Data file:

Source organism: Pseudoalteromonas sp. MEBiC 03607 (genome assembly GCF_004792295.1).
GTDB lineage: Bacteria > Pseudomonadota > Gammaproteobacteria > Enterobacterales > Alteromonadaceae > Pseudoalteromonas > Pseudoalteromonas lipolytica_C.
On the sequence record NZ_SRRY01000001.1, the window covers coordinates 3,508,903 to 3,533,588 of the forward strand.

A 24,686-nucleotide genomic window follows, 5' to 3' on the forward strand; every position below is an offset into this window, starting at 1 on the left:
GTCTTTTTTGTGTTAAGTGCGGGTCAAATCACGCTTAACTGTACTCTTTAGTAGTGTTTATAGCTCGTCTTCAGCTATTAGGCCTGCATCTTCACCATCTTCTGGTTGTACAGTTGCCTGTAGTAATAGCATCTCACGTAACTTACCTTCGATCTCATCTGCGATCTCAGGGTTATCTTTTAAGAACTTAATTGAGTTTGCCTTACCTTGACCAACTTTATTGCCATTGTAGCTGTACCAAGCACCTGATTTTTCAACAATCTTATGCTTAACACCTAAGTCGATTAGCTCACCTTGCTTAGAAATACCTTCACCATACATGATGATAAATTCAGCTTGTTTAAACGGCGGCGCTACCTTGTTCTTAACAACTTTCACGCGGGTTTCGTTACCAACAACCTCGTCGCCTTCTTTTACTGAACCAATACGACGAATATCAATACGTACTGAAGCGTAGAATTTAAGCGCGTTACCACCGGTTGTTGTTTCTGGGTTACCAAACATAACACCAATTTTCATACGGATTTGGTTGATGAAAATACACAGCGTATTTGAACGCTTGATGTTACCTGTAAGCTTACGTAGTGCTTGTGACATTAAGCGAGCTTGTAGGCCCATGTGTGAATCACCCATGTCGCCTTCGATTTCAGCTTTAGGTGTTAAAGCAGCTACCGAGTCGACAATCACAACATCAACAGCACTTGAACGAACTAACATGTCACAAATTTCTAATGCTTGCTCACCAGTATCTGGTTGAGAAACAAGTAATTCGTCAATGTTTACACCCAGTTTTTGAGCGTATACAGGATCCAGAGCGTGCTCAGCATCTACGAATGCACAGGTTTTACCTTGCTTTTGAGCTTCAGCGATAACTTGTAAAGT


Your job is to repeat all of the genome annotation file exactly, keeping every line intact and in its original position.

Source organism: Pseudoalteromonas sp. MEBiC 03607 (genome assembly GCF_004792295.1).
GTDB lineage: Bacteria > Pseudomonadota > Gammaproteobacteria > Enterobacterales > Alteromonadaceae > Pseudoalteromonas > Pseudoalteromonas lipolytica_C.
On the sequence record NZ_SRRY01000001.1, the window covers coordinates 3,508,903 to 3,533,588 of the forward strand.

A 24,686-nucleotide genomic window follows, 5' to 3' on the forward strand; every position below is an offset into this window, starting at 1 on the left:
GTCTTTTTTGTGTTAAGTGCGGGTCAAATCACGCTTAACTGTACTCTTTAGTAGTGTTTATAGCTCGTCTTCAGCTATTAGGCCTGCATCTTCACCATCTTCTGGTTGTACAGTTGCCTGTAGTAATAGCATCTCACGTAACTTACCTTCGATCTCATCTGCGATCTCAGGGTTATCTTTTAAGAACTTAATTGAGTTTGCCTTACCTTGACCAACTTTATTGCCATTGTAGCTGTACCAAGCACCTGATTTTTCAACAATCTTATGCTTAACACCTAAGTCGATTAGCTCACCTTGCTTAGAAATACCTTCACCATACATGATGATAAATTCAGCTTGTTTAAACGGCGGCGCTACCTTGTTCTTAACAACTTTCACGCGGGTTTCGTTACCAACAACCTCGTCGCCTTCTTTTACTGAACCAATACGACGAATATCAATACGTACTGAAGCGTAGAATTTAAGCGCGTTACCACCGGTTGTTGTTTCTGGGTTACCAAACATAACACCAATTTTCATACGGATTTGGTTGATGAAAATACACAGCGTATTTGAACGCTTGATGTTACCTGTAAGCTTACGTAGTGCTTGTGACATTAAGCGAGCTTGTAGGCCCATGTGTGAATCACCCATGTCGCCTTCGATTTCAGCTTTAGGTGTTAAAGCAGCTACCGAGTCGACAATCACAACATCAACAGCACTTGAACGAACTAACATGTCACAAATTTCTAATGCTTGCTCACCAGTATCTGGTTGAGAAACAAGTAATTCGTCAATGTTTACACCCAGTTTTTGAGCGTATACAGGATCCAGAGCGTGCTCAGCATCTACGAATGCACAGGTTTTACCTTGCTTTTGAGCTTCAGCGATAACTTGTAAAGT